“Conflict, Control, and Out of Control in Couples and Couple Therapy” addresses the continuum of assertion, aggression, and abuse between partners. The therapist is guided how to promote appropriate assertiveness and aggression while avoiding crossing the boundary of abuse. Conflict is intrinsic to most couples, but relative control vs. getting out of control varies greatly resulting in relationship health or dysfunction. The therapist is directed how to guide partners how to deal w/ anger and frustration- learning how to fight fairly and productively to prevent emotional abuse.
Read alsoHow Dangerous is this Person? Assessing Danger & Violence Potential Before Tragedy Strikes
"How Dangerous is this Person?" identifies cues for potential violence, including profiles from mental health along with frustration-based aggression, bullying, cultural influences, substance abuse, psychosis, and special considerations.Key criteria are explained to formulate therapy, treatment, and intervention, including helping laypersons…
The book discusses conceptual vs. practical distinctions between normal couple therapy and domestic violence therapy. Therapist boundaries and choices to engage or not in domestic violence therapy become functionally problematic when intimate partner violence is unanticipated but uncovered in sessions. The therapist will learn how to assess for, manage, and treat partners when emotional reactivity becomes emotional abuse- a focus of normal couple therapy; when verbal abuse predicts physical abuse; and when domestic violence is revealed.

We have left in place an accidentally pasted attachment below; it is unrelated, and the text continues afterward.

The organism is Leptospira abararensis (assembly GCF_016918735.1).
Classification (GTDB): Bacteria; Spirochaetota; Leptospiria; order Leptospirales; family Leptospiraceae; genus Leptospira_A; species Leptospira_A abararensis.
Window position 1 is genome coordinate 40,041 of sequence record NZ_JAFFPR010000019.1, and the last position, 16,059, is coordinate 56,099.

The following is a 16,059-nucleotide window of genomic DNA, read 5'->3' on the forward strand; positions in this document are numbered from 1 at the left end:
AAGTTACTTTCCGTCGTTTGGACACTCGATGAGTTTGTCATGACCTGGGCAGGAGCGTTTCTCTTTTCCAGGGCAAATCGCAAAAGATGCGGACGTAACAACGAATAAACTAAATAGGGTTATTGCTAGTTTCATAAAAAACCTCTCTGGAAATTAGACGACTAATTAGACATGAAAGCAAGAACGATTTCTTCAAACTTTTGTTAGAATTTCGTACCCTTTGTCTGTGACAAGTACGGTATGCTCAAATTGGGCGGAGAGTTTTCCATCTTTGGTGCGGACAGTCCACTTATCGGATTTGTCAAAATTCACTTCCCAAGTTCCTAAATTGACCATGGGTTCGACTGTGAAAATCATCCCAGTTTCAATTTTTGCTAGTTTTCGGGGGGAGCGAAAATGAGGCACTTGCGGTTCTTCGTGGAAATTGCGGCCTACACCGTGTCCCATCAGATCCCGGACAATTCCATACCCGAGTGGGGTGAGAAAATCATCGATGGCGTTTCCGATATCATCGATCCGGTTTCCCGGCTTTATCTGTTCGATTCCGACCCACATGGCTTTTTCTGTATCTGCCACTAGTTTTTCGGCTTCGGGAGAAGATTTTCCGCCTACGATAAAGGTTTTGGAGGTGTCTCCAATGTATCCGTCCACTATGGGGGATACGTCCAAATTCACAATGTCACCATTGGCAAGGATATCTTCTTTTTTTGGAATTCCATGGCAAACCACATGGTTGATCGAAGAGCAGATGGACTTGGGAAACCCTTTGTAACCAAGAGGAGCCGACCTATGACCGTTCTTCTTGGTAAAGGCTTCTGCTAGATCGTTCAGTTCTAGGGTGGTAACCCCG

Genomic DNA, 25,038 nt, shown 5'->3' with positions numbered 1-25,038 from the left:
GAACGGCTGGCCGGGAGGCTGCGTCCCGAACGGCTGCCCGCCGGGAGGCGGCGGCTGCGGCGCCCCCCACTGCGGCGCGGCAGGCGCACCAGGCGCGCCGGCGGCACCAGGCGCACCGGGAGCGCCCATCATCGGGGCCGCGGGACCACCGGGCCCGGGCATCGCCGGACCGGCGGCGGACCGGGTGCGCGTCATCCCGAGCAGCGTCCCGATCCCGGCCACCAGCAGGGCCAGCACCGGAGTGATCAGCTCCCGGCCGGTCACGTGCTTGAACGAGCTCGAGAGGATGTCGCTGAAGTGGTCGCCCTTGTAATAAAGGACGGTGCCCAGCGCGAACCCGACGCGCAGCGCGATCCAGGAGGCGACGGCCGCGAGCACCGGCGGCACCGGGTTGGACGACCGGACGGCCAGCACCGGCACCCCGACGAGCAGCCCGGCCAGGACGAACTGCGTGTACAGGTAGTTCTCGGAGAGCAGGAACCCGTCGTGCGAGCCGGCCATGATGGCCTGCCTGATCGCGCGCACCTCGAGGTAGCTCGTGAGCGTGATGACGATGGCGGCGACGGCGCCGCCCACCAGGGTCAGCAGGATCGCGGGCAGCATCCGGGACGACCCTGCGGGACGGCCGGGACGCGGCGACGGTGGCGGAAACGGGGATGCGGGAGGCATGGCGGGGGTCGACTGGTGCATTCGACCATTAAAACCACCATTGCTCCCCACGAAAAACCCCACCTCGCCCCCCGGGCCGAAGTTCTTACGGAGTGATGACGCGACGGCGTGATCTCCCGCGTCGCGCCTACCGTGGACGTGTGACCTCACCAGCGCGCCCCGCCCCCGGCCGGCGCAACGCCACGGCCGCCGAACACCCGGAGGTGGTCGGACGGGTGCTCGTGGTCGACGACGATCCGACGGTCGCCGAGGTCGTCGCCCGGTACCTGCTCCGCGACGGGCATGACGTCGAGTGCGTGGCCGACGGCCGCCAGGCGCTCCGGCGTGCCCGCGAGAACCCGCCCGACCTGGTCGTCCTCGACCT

The book discusses attachment, bullying dynamics, cultural models, social information processing, verbal fluency, empathy, peer, cultural, and gender models, same sex relationships, disinhibition, stressors, dialogical processing, hypersensitivity and hypervigilance, and characterological issues including paranoid and antisocial personality disorder affecting partners' conflict, control, and out of control issues. The therapist will learn to shift couple therapy strategies and goals when noting distinctions between reactive aggression, abuse, and instrumental aggression more characteristic of sociopathic partners. Beyond fundamentally altering treatment to avoid perpetuating abuse, the therapist must identify counter-indications for conducting couple therapy.